michaelredd9

Should Antonio Brown be numero uno?

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Elite running backs are back.  Todd Gurley was amazing last year.  He will probably be amazing again.  But should Antonio be the number one pick?  He is the safest, most reliable fantasy option possible.  His chance of busting is nil and his chance of getting injured is the lowest of any non-quarterback player.  His floor is 100 receptions.  His ceiling is 150 receptions.  Why take a gamble when you don't have to?

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There are a lot of factors that would go into this:

  • Lineup Requirements - How many required RB and WR? Is it a 2QB league?
  • Scoring - PPR or not? Anything else that adversely affects positional value?
  • League Size - In combination with lineup requirements, the number of required starters across the league is a bid determinant of positional value.
  • League Tendencies - Are the other owners likely to stock up on a single position early? 

 

It is impossible to say he is the #1 overall player as a blanket statement for all leagues. He should definitely be in the conversation for the majority of leagues, but in no way would I be comfortable saying he should be the #1 overall player drafted for most leagues.

 

 

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First, I don't subscribe to any "lowest chance of injury" arguments. This is a violent game, and any player could find himself on the shelf at any time. And though I don't think there is a safer WR either, it's not like Brown's situation remains completely unchanged. It'll be interesting to see how the departure of Todd Haley affects the play calling. There's a very small change that a new play caller will affect Brown much, but to ignore it completely is a mistake.

 

Regarding taking Brown over the stud RBs, I don't think there is a right answer to this question. Instead, ask yourself how your decision shapes the rest of your draft. If you take Antonio Brown #1 overall, then, using these ADP stats, your RB1 would then be among the likes of:

Joe Mixon

Christian McCaffrey

Derrick Henry

 

Or maybe one of these guys is there (because ADP data at this point isn't going to be indicative of how things look in mid-to-late August):

LeSean McCoy

Jordan Howard

Jerick McKinnon

 

Flip that against drafting Le'Veon or Gurley with that first pick. You then end up with a WR1 among the likes of:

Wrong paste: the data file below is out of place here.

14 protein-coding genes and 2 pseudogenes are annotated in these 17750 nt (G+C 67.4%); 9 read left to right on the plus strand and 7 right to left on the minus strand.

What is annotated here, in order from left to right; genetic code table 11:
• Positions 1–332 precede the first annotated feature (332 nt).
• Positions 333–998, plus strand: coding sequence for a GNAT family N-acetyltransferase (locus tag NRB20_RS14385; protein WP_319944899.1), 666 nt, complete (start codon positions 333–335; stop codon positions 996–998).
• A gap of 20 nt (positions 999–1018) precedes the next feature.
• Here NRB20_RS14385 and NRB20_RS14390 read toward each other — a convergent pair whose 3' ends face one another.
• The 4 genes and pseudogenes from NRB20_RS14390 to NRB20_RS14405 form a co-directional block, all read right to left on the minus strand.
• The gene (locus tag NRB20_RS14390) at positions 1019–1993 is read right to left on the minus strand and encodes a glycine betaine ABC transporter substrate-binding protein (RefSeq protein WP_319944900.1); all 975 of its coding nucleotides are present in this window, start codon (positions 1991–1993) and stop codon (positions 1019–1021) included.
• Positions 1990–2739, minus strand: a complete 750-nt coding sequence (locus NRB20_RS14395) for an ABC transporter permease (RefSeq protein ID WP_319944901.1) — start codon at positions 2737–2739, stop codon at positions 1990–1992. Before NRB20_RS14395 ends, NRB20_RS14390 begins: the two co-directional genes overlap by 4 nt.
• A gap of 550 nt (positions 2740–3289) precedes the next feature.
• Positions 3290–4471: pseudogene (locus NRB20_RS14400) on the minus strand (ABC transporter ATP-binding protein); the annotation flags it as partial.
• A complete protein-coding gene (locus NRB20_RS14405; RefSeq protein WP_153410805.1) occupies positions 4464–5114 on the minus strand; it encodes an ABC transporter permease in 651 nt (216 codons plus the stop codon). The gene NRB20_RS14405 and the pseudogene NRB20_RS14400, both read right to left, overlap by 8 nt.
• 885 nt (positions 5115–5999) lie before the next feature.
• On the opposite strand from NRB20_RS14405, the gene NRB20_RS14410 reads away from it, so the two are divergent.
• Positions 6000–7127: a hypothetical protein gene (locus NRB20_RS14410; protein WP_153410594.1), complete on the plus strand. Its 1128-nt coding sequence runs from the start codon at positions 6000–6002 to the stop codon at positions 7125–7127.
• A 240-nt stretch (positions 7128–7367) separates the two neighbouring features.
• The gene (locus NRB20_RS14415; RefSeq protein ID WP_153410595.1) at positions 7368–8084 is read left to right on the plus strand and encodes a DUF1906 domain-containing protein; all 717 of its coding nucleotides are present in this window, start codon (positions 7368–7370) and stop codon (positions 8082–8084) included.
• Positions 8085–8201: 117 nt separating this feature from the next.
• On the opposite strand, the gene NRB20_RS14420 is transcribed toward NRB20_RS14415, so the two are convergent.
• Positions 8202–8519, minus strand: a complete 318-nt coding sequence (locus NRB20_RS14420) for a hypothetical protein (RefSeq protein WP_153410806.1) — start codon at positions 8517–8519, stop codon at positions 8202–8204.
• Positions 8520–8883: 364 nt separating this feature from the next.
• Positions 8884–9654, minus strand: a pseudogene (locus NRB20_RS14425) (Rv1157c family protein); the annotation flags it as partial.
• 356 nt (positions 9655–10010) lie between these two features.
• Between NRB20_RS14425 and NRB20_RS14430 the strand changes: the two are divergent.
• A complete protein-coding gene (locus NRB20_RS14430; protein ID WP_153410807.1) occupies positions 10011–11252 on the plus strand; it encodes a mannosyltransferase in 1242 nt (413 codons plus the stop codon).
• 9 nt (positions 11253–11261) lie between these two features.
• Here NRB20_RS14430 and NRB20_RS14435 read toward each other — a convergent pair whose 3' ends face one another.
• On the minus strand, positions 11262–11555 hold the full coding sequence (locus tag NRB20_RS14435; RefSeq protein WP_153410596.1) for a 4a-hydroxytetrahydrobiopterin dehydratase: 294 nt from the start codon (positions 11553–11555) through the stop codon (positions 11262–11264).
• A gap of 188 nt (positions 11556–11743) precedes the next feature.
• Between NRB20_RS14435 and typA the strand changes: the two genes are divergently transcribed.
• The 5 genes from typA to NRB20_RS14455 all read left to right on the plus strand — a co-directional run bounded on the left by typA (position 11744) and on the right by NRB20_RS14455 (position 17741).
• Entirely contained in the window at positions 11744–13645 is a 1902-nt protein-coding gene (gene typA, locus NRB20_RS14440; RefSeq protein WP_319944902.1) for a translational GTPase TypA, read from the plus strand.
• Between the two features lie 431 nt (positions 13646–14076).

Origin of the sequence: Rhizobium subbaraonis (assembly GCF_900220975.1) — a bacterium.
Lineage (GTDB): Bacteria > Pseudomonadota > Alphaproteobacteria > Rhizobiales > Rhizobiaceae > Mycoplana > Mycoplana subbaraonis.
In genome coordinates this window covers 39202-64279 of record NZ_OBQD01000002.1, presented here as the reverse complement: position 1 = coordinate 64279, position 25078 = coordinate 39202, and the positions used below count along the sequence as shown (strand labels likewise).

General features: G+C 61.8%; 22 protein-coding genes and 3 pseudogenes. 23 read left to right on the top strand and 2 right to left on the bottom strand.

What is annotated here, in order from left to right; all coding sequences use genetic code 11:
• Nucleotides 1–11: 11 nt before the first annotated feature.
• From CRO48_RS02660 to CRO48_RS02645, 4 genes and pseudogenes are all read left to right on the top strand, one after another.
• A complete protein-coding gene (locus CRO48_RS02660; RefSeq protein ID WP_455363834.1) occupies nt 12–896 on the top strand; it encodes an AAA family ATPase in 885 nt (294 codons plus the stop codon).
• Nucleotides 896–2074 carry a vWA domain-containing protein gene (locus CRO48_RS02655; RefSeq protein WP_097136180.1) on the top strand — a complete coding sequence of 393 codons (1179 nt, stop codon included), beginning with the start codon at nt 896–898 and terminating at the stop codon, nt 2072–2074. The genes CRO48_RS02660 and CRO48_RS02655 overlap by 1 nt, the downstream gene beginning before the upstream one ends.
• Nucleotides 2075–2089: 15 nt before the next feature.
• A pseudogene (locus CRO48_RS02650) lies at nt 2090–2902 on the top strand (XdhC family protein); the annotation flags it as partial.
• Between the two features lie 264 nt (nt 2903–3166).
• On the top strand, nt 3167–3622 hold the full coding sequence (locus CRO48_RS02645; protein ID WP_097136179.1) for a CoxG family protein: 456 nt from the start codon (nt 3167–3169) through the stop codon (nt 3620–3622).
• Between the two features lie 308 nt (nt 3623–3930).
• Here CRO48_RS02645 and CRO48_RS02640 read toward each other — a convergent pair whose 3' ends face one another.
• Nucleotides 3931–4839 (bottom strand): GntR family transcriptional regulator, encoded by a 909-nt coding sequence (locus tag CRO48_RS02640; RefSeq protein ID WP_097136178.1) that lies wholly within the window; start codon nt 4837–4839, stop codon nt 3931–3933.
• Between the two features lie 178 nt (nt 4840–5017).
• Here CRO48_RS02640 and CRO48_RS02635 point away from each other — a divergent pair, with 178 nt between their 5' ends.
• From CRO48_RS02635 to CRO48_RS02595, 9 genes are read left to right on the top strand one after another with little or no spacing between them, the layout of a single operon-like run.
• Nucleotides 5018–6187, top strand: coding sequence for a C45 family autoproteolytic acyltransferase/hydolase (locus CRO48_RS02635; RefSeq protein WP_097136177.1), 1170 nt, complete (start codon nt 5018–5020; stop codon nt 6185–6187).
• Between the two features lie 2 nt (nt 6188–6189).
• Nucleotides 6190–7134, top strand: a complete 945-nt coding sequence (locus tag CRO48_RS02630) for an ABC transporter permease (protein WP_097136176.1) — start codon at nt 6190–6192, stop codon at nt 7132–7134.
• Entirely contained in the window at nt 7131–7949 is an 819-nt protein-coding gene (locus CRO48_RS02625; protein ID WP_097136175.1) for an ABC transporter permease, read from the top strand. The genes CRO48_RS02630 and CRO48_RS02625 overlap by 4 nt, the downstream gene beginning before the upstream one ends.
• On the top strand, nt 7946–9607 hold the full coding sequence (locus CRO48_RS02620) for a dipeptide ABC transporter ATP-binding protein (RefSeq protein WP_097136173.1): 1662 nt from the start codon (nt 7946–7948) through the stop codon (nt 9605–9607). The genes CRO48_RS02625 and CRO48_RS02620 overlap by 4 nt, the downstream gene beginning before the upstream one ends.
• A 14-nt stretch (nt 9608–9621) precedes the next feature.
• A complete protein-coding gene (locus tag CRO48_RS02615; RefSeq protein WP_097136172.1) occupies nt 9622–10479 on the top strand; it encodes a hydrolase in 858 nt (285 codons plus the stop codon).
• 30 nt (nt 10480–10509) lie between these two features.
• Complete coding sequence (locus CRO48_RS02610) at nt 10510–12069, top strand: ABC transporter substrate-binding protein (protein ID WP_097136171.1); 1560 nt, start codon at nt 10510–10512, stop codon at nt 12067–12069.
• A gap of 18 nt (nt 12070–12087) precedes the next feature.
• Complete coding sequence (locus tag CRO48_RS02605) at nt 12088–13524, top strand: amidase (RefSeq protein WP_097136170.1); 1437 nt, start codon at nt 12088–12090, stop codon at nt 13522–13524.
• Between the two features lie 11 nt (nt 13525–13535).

Mike Evans

Doug Baldwin

Josh Gordon

Tyreek Hill

 

I don't see A.J. Green or Keenan Allen falling the the 2-3 turn, but maybe that could happen in some leagues. You can't count on it though. 

 

Let's talk best case for your Antonio Brown scenario... Would you rather have Antonio Brown and LeSean McCoy or Bell or Gurley and one of Mike Evans or Doug Baldwin? I am more in the Bell/Gurley and Evans/Baldwin camp, as RB feels like it falls off a cliff after the first 10 or 11 guys (around the Dalvin Cook / Devonta Freeman line somewhere). 

 

In general, I usually subscribe to the idea that, if I am taking RB with my first pick, I tend to go WR-WR with my next two unless some excellent RB value is there. So it becomes more like this:

 

Would you rather Antonio Brown, Jordan Howard, Doug Baldwin -or- Le'Veon Bell, Mike Evans, Doug Baldwin. I am way more comfortable calling Evans/Baldwin my co-WR1s with a stud RB than having Jordan Howard as a RB1 (or any of the other RBs with possible exception of McCoy even though I'm not loving it).

 

But if you like Antonio Brown enough and can accept how that impacts your RB situation, then go for it. 

 

 

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Posted (edited)
1 hour ago, MTSuper7 said:

 

First, I don't subscribe to any "lowest chance of injury" arguments. This is a violent game, and any player could find himself on the shelf at any time. And though I don't think there is a safer WR either, it's not like Brown's situation remains completely unchanged. It'll be interesting to see how the departure of Todd Haley affects the play calling. There's a very small change that a new play caller will affect Brown much, but to ignore it completely is a mistake.

 

 

Running backs get hurt more often than wide receivers.  Running back's injuries are more often serious, more often season-ending.  And Brown is less likely to get injured than even other wide receivers.  He is so dexterous that he avoids big hits.  And he plays a lot near the sideline where the hits that receivers take are far less viscous.  And Brown is tip top shape.  Being in great shape gives a player a leathery toughness.  Guys like Barry Sanders and Jerry Rice didn't get hurt often.  I think Brown is in the same category of being in the best shape possible and having amazing agility to avoid hits.

 

I like the running backs available in rounds 5-10 more than the wide receivers available.  Their are 24 or 25 wide receivers that I like and they are all drafted in the first 4 rounds.  I think there is a mammoth gulf between the value of a tier 2 a tier 3 wide receiver.  Drafting a wide receiver in the 1st round makes it much more likely that I can draft 3 wide receivers in my first 4 picks.  So all things being equal, I would prefer a wide receiver to a running back.  But I am contending that Brown should be the number one pick in leagues where running backs and wide receivers are of equal value for roster purposes.

 

Edited by michaelredd9

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I'm with Big C and MT - you should also be able to figure out how fast RB and WR value declines in your particular league over the first 3, 10, and 20 positions. If RB point value decays faster, then that would be another reason to go RB than WR. If the value is equal then it boils down to a matter of your preferences.